We have waited a long time to see our first truly viable women presidential candidate. And what we see now during the debates is what women and girls have experienced from time immemorial. But it seems John's recent alliance with Barak sent a clear message to women everywhere. The message is that if a woman gets too powerful, she can count on the good ole boys ganging up on her. Hillary is a powerful, strong and intelligent woman and she deserves our support. Let us remember what we as women's rights supporters, are charged to do: SUPPORT WOMEN!
And I, your writer,certainly speak from the belly of the beast. I was in Iowa for ten days with other feminist leaders, donating our personal time and money to help with Hillary's campaign. And in spite of our shortfall in Iowa, we did make a difference. Our efforts gave Hillary second place in the precinct we walked. Let me tell you why.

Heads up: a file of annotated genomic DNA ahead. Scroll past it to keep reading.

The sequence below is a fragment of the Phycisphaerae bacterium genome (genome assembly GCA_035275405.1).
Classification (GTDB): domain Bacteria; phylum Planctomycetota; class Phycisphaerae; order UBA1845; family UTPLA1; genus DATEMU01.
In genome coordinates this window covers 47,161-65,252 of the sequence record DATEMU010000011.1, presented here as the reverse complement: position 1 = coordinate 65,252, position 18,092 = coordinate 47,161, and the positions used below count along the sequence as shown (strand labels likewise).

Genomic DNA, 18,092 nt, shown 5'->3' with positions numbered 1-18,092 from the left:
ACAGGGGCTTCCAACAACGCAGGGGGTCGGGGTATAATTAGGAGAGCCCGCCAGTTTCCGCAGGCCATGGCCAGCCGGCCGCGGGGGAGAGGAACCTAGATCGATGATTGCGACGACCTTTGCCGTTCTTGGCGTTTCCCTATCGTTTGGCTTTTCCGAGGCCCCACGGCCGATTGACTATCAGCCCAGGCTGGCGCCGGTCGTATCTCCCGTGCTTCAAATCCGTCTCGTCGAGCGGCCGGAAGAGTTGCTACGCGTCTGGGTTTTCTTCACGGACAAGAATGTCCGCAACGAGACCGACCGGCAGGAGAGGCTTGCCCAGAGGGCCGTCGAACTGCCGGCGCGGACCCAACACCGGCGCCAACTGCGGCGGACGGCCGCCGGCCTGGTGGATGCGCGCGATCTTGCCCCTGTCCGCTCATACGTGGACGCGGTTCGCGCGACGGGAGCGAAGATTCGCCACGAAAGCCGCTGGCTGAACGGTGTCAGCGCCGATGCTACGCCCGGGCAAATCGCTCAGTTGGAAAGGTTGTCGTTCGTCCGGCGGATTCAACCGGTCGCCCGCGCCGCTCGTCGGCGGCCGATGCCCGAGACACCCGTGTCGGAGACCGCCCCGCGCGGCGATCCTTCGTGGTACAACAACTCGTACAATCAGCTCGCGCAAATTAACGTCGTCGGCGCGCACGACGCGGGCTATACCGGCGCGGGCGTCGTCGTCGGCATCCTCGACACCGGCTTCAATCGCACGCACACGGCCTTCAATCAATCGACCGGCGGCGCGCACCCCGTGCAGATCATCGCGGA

Our job on caucus night was to transport eight women from a nursing home to their caucus site. These were eighty-to-ninety-year-old women who came out in the cold weather and climbed into our vans to stand for Hillary. As we talked with glee about the possibility of our first women president, we were overjoyed to hear stories of their dedication to making it happen. One woman said "I never thought I would live long enough to see a woman president." Another woman said "It's about time; we need to have a woman as our President." These were women who were born around the time that women won the right to vote. They'd heard first-hand stories of that struggle from their mothers and grandmothers. They fought long and hard to see a day when they could have their own credit cards, own their own homes and be in control of their own bodies. They remember all too well when it was legal for a man to beat and/or rape his wife because she was HIS property. They remember when “rape” was ignored by people in the community and law enforcement officials. “She must have done something to deserve it” was common language in those days. Today we still see variations on this same behavior, more subtle perhaps, through success of our efforts, but nonetheless still abusive.